Density of neurologists? Yes, sir. Density of neurologists.
We now enter the realm of the epidemiologist fallacy. “Briefly,” our authors say, “estimates of ground-level concentrations of PM2.5 were derived from satellite observations of aerosol optical depth in combination with outputs from a global atmospheric chemistry transport model (GEOS-Chem CTM). The PM2.5 estimates were further adjusted using information on urban land cover, elevation, and aerosol composition using a geographically weighted regression….Similarly, we derived long-term exposure to NO2 from a national land-use regression (LUR) model…”
Actual PM2.5 and NO2 exposure was not measured. The proxies were assumed to be the real exposures. This is the epidemiologist fallacy. But wait! That isn’t always bad. There’s a possibility of saving the day. That’s if (a) the uncertainty in the proxies as measures were used in the statistical models at all stages, and (b) the uncertainty in the chemistry transport etc. models was used in the statistical models at all stages.
And were these crucial uncertainties—large ones, too: “The final LUR model explained 73% of the variation in annual 2006 measurements of NO2”—used in the statistical models at all stages?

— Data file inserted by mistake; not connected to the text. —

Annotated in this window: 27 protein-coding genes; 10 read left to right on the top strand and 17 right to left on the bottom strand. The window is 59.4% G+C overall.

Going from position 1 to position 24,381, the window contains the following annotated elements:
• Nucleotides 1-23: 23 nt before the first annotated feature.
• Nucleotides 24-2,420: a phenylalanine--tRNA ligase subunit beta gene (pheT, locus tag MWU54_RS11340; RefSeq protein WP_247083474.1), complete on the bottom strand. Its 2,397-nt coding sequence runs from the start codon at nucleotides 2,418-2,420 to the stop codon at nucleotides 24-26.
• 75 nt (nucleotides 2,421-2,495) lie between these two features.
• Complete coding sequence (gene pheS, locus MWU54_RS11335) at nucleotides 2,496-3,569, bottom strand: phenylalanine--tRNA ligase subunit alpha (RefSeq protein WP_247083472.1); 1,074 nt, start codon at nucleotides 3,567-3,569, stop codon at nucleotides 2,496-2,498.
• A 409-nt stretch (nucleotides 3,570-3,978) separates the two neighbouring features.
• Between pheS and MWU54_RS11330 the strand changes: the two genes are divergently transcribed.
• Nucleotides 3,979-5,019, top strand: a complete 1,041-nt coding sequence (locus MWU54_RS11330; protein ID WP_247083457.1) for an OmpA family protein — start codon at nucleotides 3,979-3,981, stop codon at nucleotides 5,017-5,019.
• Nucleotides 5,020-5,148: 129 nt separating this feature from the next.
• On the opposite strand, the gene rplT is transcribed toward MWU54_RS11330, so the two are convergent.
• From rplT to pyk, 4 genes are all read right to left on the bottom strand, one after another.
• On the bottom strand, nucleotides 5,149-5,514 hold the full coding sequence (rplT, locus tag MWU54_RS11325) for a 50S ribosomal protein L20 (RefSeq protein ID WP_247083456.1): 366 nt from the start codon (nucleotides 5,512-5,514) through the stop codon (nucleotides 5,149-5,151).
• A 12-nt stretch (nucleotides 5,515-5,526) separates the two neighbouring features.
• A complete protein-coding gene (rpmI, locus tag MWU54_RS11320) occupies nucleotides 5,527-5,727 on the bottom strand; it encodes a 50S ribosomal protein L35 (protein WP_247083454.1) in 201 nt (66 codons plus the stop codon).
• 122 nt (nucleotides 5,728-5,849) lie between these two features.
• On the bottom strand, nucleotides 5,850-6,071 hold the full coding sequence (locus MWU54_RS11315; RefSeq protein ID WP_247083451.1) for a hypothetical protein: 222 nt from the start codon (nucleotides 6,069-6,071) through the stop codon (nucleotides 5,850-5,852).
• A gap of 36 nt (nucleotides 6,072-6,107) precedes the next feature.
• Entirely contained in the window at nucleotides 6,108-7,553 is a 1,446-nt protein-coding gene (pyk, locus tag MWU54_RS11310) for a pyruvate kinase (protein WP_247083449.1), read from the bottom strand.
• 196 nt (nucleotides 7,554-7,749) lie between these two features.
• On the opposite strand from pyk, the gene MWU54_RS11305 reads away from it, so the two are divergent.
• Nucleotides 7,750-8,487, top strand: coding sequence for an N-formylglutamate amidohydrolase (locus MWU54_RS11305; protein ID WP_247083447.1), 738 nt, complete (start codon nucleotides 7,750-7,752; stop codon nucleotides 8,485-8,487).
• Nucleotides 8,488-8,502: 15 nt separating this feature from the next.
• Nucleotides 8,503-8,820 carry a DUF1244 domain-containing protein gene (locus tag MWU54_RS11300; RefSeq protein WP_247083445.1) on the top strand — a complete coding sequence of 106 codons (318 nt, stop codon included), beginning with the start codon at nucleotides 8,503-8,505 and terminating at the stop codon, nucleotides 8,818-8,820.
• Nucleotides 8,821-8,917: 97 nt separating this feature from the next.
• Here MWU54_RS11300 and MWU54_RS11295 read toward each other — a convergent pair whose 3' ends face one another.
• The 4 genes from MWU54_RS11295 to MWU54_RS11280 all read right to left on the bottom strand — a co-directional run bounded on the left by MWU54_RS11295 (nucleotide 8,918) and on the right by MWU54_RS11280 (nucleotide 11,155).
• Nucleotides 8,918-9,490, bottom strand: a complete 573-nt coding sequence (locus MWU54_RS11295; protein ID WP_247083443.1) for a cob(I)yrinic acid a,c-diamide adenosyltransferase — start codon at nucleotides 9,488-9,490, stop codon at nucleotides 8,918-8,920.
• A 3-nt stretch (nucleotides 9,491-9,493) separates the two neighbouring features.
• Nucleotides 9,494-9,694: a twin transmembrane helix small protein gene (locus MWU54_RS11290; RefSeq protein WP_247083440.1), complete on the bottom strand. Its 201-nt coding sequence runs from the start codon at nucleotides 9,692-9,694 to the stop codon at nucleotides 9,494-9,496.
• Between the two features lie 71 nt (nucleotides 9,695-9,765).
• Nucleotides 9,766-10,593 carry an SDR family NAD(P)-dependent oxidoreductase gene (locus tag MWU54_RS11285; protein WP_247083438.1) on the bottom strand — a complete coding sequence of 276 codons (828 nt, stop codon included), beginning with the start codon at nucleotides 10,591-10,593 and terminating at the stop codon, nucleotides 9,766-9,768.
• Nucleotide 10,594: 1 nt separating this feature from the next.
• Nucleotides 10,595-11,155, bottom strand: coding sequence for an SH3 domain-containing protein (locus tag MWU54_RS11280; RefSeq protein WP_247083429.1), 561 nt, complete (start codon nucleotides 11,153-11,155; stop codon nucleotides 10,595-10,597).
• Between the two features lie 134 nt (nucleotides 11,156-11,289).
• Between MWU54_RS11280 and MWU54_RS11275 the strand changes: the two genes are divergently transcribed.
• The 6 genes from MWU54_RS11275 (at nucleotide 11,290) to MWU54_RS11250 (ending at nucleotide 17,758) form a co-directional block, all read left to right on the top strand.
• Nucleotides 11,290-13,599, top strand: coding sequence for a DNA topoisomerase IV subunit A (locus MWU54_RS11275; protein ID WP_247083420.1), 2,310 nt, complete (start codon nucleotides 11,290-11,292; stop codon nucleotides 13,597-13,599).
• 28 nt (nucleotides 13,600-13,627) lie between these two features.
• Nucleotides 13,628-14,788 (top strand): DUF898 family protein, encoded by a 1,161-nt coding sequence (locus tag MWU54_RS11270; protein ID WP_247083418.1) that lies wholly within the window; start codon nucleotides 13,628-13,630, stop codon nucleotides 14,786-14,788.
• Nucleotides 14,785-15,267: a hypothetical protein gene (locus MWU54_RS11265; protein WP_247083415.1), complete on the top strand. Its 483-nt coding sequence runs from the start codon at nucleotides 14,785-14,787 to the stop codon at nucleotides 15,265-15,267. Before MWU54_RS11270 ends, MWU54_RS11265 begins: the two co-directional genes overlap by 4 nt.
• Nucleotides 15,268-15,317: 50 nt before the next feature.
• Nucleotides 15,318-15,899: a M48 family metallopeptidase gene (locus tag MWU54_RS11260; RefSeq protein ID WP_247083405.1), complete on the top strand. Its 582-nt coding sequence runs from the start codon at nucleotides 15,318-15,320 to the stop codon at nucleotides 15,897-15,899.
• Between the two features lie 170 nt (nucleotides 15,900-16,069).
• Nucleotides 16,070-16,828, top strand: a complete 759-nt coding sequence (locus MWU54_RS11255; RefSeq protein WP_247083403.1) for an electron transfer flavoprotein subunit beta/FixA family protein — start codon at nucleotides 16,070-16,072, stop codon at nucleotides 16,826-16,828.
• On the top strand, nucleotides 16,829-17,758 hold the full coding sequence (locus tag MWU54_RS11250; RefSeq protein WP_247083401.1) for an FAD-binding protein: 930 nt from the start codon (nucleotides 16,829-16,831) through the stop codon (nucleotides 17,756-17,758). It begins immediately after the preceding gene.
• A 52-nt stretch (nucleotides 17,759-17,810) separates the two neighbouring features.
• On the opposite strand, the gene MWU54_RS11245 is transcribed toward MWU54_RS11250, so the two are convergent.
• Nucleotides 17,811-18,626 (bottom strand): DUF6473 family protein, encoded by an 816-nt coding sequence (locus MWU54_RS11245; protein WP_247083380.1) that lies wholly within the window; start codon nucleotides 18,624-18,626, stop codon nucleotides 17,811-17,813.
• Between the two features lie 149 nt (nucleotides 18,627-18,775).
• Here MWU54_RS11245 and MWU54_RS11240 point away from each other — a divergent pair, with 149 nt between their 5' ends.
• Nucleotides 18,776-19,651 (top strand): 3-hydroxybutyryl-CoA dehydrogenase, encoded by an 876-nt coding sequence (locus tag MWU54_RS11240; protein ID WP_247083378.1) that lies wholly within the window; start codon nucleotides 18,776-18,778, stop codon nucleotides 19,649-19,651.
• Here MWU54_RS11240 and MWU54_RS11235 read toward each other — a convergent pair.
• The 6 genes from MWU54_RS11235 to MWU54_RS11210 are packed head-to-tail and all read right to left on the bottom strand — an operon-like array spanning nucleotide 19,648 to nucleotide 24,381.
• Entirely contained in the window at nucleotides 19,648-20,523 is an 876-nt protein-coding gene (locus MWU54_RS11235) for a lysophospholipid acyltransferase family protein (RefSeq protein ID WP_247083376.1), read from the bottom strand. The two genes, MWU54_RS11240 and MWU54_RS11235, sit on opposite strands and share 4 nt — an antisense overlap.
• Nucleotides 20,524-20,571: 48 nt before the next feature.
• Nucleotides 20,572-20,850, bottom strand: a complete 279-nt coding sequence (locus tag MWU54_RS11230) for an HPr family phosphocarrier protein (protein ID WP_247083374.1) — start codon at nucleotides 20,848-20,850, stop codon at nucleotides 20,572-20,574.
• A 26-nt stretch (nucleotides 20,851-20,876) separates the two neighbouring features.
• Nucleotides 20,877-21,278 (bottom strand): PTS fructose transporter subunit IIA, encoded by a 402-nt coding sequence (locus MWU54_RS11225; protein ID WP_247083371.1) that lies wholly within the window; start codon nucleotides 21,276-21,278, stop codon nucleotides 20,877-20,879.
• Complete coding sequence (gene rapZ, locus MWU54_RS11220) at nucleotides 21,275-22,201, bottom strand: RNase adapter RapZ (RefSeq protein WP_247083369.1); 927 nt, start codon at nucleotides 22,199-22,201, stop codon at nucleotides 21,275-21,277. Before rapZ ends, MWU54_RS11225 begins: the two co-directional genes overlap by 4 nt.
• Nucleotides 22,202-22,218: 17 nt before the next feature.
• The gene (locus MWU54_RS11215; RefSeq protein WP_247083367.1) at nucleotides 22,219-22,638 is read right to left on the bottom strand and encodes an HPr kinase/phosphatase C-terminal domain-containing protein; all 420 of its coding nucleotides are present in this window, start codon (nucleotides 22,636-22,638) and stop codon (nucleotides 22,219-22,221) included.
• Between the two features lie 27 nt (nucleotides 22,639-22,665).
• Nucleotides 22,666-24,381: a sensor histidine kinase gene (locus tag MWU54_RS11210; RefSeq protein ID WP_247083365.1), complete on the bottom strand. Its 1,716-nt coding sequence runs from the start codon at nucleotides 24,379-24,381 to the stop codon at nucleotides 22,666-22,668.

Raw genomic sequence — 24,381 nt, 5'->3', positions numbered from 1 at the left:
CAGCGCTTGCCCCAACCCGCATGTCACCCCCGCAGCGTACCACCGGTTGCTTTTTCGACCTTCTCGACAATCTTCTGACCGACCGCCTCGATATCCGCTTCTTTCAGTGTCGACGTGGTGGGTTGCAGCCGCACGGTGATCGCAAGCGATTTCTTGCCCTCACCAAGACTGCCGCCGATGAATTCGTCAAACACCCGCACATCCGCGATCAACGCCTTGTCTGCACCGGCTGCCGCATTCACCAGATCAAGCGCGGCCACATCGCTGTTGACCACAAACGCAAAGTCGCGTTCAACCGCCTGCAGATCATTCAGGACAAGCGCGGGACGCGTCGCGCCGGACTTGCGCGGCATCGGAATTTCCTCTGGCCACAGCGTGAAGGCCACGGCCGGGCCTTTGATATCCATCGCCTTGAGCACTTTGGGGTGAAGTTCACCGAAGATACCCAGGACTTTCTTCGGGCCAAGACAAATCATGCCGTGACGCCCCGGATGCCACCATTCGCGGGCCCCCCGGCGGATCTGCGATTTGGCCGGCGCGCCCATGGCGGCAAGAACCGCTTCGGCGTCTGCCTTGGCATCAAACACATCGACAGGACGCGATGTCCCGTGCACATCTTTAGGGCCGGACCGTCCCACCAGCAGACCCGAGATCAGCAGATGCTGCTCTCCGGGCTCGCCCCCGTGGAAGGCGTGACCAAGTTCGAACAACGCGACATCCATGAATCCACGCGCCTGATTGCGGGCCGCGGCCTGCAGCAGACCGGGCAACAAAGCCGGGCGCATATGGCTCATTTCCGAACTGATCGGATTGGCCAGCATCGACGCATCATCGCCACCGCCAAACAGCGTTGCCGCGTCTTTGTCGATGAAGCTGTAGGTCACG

Alas, dear reader, they were not (at least, I did not find any evidence they were).
There were more uncertainties, mostly involving complex measures of distances of this and that, which are important but would distract us (you can read the paper). I’m more interested in the uncertainties in the outcomes themselves, and the comorbidities. I’ve already mentioned the difficulty that only diagnosed maladies were in the databases, and that undiagnosed ones weren’t.
But that doesn’t mean that what appeared in the databases was error free. As the authors say: “These databases have been validated previously using chart review, with sensitivity of 78–84% and specificity of 99–100%.”
Dude. That doesn’t translate into an unimpeachable accuracy rate. Meaning, as should be obvious, the outcomes and some measures had uncertainty, too. Which is not damning. Measurement-error models exist to handle these kinds of things.
So. Was the uncertainty in the outcomes and measures incorporated into the exquisitely complex statistical models?
Alas again, my dear ones, it does not appear to be so.